quilts, treadle sewing machines, crochet, watercolor, dogs, & other fun stuff

A Little of This, A Little of That

Last weekend, I started the border for the Mysteryghan.  I’d just
started the time-consuming cable round before becoming completely

"Frosting" Cowl

Then I picked up the Frosting cowl again. 
I’m on to the third (and final) ball of yarn, trying to decide how long
it should be before I have to figure out how to seam it– and whether
or not I can/should make it a moebius.  (It definitely has a “right” and
a “wrong” side, and I’m not sure how that’ll work with a moebius.)

It’s an enjoyable project, but it needs to be finished to make room for another
WIP!  I’ve gotten fully into the groove on this one, now: I no longer need to refer to the pattern to remind myself– just in case– what to do for each cable row.  (It’s a simple pattern, but it’s knitting, you know.  That makes it harder for me to memorize and feel confident that I’m doing it correctly.)  Funny how that always seems to happen.  Just when you really get into the flow of the pattern, it’s almost time for it to wind down. 

– – – – – – –

Friday, a couple of crochet hooks I ordered arrived, and I needed to try one of them this weekend.  I’m still waiting to finish that cowl before I allow myself to try my new knitting needles, but crochet hooks… Who can say no to a little crochet project?  They’re so quick!  Hardly any commitment at all, right?  ;o)  (At least it’s not another afghan…)

I’m not sure of the pattern’s name, but you can find a chart on this page of Pammy Sue’s blog.   (I must’ve found my copy of it somewhere else, though, because it has the Russian symbol key.)  You’ll find a photo of Pammy Sue’s white and pink version on that page, too, and for a photo of one done in white and yellow, check out this entry on Linda’s blog.  They’re both so pretty!

I’m planning to follow the same two-color scheme, but I’m using more of my leftover blues.  America’s Best size 10 in Parakeet (accent) and Light Aqua (main color).  (That brand of thread has been discontinued, by the way.)

Doily in Progress

Now, for some hook talk…

The new hook I’m using for the current doily is a 1.75mm (labeled size 0) Clover Amour steel hook– one of those with the “elastomer rubber” handle.  I have an old (hand-me-down) size 7 (1.65mm) hook that I gave a polymer clay handle, and that’s been my favorite for crochet doilies, ever since.  I would’ve gotten a size 7 hook this time, too, but I couldn’t find one in the Clover Amour line.  (Maybe they’re out there, though…)

It’s early to say for sure, yet, but I think this may be my new favorite hook style for crocheting doilies.  If I still love it this much by the end of the doily, I’ll be adding the next smaller size to my wish list.  (If they don’t make 1.65mm, maybe 1.5mm?)

The handle is not quite so soft as I’d expected– slightly less “squishy” than the Crochet Dude hooks I’ve tried– but I’m not sure that’s a bad thing, and it’s much more comfortable to hold than a plain steel hook.  It’s somewhat softer than– but also slimmer than– the polymer clay handle.  I think it may have more grip/non-slip texture to it than the clay-covered handle, but the slimmer profile might not be as good for someone with arthritis or other hand-strength/pain issues.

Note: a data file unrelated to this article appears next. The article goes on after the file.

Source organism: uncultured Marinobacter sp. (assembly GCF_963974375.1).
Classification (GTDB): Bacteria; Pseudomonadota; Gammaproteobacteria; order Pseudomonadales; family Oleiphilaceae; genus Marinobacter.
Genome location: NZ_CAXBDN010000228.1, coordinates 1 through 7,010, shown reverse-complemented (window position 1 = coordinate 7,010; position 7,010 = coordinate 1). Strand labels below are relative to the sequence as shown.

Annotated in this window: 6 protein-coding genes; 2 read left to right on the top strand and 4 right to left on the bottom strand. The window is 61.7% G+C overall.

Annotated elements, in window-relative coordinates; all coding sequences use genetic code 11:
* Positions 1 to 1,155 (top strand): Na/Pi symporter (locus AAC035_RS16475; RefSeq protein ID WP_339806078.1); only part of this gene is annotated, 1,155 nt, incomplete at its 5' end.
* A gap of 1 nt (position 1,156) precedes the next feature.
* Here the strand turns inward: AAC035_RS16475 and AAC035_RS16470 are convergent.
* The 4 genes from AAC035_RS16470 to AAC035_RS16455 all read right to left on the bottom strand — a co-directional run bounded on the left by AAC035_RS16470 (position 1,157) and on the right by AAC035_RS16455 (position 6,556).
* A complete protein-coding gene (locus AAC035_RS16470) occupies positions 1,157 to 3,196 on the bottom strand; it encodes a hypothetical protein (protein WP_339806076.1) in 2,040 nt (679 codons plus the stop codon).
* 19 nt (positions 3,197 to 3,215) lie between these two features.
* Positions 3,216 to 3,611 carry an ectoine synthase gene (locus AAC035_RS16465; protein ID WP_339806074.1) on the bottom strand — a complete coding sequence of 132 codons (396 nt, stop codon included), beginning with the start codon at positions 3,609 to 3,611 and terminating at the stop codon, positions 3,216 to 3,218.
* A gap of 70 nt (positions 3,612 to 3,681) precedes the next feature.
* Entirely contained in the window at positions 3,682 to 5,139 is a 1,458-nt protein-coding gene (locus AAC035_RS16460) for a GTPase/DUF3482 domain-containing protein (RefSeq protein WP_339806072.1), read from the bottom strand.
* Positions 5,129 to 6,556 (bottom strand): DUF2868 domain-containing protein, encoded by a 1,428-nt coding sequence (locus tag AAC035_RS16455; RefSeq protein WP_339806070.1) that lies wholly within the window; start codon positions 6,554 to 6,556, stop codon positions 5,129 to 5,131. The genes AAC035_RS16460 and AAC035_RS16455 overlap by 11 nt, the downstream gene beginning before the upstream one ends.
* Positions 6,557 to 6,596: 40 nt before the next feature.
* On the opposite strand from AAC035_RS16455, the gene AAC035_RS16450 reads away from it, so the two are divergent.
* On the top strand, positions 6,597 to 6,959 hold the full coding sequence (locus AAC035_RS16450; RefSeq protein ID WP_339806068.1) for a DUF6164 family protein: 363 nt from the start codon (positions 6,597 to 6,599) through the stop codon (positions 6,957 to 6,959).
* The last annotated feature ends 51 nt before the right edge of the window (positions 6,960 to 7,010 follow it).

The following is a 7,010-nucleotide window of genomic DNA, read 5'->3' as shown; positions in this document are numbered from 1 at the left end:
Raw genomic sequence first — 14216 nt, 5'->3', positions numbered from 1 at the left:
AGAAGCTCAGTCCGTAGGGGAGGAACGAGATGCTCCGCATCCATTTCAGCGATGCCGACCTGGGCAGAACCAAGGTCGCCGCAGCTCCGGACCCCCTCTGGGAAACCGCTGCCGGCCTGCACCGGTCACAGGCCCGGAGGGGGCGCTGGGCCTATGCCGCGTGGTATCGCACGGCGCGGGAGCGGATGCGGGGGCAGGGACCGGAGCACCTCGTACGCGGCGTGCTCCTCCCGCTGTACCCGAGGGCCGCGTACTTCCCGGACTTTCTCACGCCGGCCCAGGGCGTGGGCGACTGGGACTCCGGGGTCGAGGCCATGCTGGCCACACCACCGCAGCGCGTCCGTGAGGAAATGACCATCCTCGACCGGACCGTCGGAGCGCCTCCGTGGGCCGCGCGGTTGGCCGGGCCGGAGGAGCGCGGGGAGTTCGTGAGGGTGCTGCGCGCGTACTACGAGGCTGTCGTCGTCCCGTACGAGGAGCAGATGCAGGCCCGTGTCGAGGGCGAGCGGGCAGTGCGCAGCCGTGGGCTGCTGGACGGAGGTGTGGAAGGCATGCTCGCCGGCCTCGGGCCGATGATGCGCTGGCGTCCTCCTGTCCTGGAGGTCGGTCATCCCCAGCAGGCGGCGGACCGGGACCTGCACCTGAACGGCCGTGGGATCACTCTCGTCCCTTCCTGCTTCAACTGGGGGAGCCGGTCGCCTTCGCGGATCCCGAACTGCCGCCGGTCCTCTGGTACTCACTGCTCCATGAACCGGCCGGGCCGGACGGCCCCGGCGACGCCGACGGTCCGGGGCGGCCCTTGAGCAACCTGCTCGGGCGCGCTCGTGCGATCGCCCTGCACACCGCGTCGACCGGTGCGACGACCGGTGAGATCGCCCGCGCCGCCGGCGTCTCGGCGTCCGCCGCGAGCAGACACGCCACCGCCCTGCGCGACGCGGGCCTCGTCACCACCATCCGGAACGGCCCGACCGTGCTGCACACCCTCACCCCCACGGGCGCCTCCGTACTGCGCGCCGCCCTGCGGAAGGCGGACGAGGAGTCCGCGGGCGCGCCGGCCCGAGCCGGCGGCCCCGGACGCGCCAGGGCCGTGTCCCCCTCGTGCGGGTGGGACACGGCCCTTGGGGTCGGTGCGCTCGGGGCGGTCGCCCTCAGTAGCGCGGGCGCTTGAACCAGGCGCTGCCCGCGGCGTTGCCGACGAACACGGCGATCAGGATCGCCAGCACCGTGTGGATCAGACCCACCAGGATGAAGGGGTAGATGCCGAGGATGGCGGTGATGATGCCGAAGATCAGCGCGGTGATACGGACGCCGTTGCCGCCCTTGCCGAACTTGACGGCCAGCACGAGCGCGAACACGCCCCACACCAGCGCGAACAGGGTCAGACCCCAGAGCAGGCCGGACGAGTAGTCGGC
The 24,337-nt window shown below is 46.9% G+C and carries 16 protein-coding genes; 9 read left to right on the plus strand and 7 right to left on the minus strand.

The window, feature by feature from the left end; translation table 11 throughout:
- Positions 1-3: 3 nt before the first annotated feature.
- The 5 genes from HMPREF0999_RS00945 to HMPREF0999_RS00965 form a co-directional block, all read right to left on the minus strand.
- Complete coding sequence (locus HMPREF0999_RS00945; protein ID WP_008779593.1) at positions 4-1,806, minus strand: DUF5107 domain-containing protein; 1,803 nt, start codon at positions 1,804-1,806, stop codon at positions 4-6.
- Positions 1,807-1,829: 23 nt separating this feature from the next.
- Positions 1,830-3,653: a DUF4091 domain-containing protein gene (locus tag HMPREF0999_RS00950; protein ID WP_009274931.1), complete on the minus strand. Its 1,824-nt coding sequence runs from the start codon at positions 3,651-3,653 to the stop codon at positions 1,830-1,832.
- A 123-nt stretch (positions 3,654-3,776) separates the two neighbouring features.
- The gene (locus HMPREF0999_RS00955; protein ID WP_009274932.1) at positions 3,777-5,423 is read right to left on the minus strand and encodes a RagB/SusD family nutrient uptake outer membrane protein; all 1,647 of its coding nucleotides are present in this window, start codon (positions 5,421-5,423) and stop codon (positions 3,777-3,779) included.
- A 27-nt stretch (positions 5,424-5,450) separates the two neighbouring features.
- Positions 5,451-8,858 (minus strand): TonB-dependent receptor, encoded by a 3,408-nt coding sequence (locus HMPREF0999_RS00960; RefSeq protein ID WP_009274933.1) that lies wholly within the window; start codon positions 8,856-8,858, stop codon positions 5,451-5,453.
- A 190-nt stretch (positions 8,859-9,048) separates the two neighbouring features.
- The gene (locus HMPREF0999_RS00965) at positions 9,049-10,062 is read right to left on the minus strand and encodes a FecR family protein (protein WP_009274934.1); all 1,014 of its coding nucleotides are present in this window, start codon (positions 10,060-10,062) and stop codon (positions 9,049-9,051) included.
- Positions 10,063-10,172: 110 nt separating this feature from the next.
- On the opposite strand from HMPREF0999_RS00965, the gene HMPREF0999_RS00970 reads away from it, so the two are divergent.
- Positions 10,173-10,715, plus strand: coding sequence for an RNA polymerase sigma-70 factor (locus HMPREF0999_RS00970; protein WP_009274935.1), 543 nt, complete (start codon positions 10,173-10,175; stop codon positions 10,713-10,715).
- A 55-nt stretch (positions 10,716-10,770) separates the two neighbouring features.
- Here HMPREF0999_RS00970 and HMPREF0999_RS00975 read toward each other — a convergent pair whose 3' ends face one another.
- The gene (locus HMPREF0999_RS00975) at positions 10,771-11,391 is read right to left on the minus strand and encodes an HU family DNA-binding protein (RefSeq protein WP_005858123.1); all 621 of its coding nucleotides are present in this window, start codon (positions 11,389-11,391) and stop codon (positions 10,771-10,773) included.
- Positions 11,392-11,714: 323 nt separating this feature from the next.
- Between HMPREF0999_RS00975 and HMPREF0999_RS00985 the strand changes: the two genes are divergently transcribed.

Photo comparisons–

Top: Boye 1.65mm (polymer clay handle)
Middle: Clover Amour 1.75mm
Bottom: Boye (Crochet Dude) 5mm

Comparing Crochet Hooks

I love that pistachio/spring green of the Clover hook– and the fact that the size is etched into the hook, so it can’t (easily) wear off.  (I “carved” the size into the bottom of the polymer clay handled hook before curing it.) 

Comparing Crochet Hooks

The second photo could be better, but at least it gives some idea of the shape of the hook.  I haven’t noticed any difficulty crocheting with the Clover hook, so I guess it’s not too different from the Boye style (which is pretty much the only style I use).  It seems to have a fairly long… shank? shaft?  Whatever the technical term you prefer for the part of the hook that maintains a stable size before tapering into a larger dimension for the thumb-rest.  (If that part’s not consistent enough or long enough, it can be harder to crochet evenly– especially when you need to have several loops on the hook at the same time.)

I also ordered two aluminum hooks.  Size 7/4.5mm in Tulip Etimo and
size 7/4mm in Tulip Etimo Rose.  How they can both be “size 7” with the
0.5mm difference in size is somewhat mysterious ;o) but there you are!

4mm hook corresponds to the American size “G”.  The 4.5mm hook falls
right between American size G and H (which is 5mm).  I didn’t have a
4.5mm hook before this, and since the G and H hooks are my most commonly
used sizes (for worsted weight), it made sense to add the “in-between”
size to my arsenal.

As for the extra 4mm hook… Well, I
had a moment of weakness– and you can always use another hook in your
favorite size, right?  (Also, I wanted to see/touch/compare the Tulip
Etimo and the Tulip Etimo Rose to determine for myself whether or not
there’s any difference between the two, beyond color.)  The pink one hasn’t made it here, yet, so more on the Tulips at a later date.

Well, there are still a few hours of perfectly good crocheting or knitting time left, this afternoon.  I’ve got my mp3-player loaded with a happy playlist and an Agatha Christie audiobook (depending on the mood), so I’m all ready to go.  ;o)  Hope your weekend is winding down just as nicely!


I’m Michael (a female Michael, to remove any doubt).  I live on the Alabama Gulf Coast with my husband, Donald, and our crazy American Eskimo Dogs. 

I love to fill my spare time with various crafts and other hobbies, and this blog is where I share photos, record my progress, and ramble endlessly.

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